Friday, April 6, 2012

Cities speed-trapped themselves


For 15 years, Idaho cities were entitled to set speeds on state highways that passed through their towns. Some cities abused that power by extending slow speed zones to unnecessary lengths, and the Legislature wasted no time in taking it away from them this year.

Legislators called the change an "anti-speed trap" measure.

Rural cities like Carey, as just one example, lowered the 65 mph speed limit to 55 mph on state Highway 20 for miles outside the inhabited parts of town. Regular travelers on that stretch, which included southeastern Idaho legislators who used the highway on trips to Boise, chafed at the slow-down.

The stretch may have produced more scofflaws per mile than any highway in the state. With little but hay fields, pastures and wetlands on either side, it was excruciating to drive at the posted limit.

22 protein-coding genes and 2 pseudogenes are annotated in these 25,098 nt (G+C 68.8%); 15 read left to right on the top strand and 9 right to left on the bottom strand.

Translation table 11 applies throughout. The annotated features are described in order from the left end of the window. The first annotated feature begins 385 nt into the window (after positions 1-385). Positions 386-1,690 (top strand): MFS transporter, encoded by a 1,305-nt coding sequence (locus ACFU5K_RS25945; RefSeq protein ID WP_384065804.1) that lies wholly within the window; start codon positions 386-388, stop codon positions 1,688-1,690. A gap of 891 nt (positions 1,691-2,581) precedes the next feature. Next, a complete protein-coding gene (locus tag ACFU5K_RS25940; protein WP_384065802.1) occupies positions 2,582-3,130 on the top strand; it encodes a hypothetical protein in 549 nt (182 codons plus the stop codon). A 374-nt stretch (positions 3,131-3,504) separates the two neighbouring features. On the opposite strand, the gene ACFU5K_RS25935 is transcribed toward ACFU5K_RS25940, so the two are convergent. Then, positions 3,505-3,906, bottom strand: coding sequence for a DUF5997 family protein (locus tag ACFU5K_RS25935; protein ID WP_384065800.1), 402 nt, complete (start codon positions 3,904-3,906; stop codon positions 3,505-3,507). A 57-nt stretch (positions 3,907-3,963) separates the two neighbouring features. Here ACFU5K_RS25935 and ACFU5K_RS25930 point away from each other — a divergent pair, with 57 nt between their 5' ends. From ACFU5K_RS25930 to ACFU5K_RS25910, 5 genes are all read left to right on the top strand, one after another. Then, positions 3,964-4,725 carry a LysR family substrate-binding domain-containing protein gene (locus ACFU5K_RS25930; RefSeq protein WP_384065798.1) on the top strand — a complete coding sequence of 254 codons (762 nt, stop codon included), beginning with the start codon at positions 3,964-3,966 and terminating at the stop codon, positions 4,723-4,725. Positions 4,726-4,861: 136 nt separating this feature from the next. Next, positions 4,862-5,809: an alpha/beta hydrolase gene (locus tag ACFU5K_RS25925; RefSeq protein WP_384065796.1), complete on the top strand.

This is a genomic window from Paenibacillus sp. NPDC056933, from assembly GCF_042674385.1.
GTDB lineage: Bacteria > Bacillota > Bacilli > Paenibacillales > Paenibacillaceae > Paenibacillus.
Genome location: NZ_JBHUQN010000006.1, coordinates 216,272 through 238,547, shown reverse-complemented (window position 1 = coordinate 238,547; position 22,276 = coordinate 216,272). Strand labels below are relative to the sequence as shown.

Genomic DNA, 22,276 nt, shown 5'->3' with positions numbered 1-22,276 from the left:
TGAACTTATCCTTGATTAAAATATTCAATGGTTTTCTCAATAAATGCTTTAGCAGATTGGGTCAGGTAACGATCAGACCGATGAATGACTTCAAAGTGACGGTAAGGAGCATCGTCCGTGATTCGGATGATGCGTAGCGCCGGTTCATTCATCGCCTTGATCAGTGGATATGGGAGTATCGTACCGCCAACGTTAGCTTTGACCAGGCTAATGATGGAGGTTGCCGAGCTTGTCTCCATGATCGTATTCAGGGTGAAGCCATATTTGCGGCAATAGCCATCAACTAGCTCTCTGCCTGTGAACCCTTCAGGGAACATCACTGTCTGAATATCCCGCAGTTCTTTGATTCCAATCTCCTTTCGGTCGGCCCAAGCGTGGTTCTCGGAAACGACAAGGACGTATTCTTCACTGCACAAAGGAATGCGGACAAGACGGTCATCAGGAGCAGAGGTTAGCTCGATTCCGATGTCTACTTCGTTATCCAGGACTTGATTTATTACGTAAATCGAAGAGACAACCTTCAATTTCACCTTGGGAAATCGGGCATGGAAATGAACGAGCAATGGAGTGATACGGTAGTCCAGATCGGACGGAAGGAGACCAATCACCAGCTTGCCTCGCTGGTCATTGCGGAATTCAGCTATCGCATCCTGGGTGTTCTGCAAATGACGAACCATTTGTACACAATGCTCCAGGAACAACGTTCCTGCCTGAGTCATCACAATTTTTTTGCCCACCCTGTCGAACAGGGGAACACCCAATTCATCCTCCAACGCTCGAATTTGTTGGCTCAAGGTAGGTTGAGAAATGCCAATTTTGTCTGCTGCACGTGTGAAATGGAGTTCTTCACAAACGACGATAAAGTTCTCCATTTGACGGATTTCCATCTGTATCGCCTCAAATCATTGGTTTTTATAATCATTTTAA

The cities of Bellevue and Hailey insisted on 25 mph from one end of town to the other—even as they allowed development to creep north, which made the trek through the towns snail-like.

Even so, the legislators who voted overwhelmingly to return the power to set speed limits to the Idaho Transportation Department failed to consider that slower speed limits through communities offer pedestrians trying to cross wide state highways a greater measure of safety.

It's not easy to get across a five-lane crosswalk before the control signal starts flashing a warning.

To keep low speed limits, cities will now have to get the ITD to agree and speeds will have to be based on traffic studies, not community sentiment. If the cities disagree, the ITD's determination will prevail.

Start your engines.




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